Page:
4th– This one has to do with your refrigerator. Purge and throw out all your leftovers that will go bad by the time your return. This includes any fresh produce + any refrigerated leftovers + anything that is going to create a mess if you leave it in there untouched. Doing this will make sure that your house not only smells better when you return but you’ll have less to worry about!
5th– Enjoy! As soon as you close that door behind you en route to the airport you can relax. You can be really present and focus on all the enjoyment that lies ahead of you. Sit back and know that you don’t have to worry about pulling a Home Alone moment (you forgot to close the garage door, you left the candle on, or you left your middle schooler home, alone). You’ll be prepared for your transition back to real life by putting in the time ahead of time.
Most of us veer from our healthy routine when on vacation. This can be a great thing: a break from your routine + exposure to new and different foods at restaurants you’ve never been + different types of relaxation (when you’re not worried about getting in your daily run).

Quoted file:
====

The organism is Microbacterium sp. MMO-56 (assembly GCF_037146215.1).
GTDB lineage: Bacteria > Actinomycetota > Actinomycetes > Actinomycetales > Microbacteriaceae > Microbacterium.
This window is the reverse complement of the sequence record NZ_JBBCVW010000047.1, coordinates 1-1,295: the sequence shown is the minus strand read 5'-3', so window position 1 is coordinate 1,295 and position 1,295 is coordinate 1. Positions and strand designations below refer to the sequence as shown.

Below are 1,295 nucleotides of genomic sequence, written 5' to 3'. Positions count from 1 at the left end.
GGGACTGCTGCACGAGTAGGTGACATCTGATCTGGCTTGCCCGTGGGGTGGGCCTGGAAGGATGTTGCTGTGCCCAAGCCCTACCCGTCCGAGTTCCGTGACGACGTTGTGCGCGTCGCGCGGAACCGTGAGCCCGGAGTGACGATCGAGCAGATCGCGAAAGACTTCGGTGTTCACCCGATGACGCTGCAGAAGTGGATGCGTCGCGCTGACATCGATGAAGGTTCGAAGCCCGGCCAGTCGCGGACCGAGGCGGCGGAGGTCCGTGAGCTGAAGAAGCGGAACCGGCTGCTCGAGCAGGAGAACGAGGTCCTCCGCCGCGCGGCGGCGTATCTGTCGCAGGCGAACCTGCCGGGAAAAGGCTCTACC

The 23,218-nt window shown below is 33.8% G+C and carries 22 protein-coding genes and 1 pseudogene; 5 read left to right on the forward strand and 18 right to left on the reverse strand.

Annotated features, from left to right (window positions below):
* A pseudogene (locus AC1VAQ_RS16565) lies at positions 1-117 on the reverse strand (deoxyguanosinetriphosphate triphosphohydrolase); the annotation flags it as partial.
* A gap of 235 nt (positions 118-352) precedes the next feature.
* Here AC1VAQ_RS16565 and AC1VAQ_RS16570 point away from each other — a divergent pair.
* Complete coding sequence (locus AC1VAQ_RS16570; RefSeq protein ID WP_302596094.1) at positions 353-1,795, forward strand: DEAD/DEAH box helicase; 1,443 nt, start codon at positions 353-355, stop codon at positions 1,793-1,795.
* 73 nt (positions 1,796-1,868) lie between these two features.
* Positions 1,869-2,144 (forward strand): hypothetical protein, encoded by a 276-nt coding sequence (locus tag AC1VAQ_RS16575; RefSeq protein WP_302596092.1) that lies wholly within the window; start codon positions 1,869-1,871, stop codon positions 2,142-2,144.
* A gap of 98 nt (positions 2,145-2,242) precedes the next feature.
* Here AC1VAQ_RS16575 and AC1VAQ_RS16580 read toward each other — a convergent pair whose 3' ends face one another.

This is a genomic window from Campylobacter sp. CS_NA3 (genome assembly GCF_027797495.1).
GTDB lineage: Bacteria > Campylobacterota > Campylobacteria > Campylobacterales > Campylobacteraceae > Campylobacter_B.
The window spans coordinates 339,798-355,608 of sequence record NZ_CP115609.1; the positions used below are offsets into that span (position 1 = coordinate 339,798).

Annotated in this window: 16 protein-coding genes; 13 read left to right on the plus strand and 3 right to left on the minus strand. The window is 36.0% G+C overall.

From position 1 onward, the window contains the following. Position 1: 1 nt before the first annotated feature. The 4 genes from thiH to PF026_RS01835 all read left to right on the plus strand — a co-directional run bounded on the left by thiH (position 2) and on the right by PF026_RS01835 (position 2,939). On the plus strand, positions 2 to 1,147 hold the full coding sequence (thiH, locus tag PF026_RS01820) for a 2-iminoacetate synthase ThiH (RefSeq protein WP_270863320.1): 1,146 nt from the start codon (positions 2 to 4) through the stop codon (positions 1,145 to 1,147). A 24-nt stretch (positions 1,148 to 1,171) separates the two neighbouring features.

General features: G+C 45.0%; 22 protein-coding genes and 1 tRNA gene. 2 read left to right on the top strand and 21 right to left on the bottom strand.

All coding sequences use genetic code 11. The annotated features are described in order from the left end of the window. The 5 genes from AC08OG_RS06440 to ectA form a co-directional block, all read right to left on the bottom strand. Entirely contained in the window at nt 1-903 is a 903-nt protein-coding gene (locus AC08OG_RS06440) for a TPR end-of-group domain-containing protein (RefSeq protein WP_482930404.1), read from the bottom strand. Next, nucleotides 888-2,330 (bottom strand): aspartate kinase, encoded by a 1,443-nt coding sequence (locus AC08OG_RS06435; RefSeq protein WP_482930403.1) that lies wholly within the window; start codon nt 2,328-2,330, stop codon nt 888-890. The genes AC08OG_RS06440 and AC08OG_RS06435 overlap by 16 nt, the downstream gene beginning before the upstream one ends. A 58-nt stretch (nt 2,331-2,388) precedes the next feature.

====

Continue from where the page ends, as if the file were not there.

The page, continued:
In a study by Trip Advisor 29 % of vacationers noted that they gained weight due to an abundance of food and beverage temptations. In addition, a third of all respondents said they planned to start a diet once they returned home. Avoid this roller coaster by easing your way back into “real life” when you get home from vacation. Be prepared and then feel great about your healthy choices! Remember, real success is about the long-term commitment. So don’t be too hard on yourself for (gasp) enjoying vacation! Let loose! Recharge those batteries! Lose the guilt and instead just accept it, move on, and get back into your routine.
Have any tips that work for you? Let us know in the comments, what works and what doesn’t! If you enjoyed your vacation but are finding it difficult to get back on track, shoot us an email at email@example.com and we’ll work with you to get back where you want to be!
Live your WHOLE life,
Shannon + Meg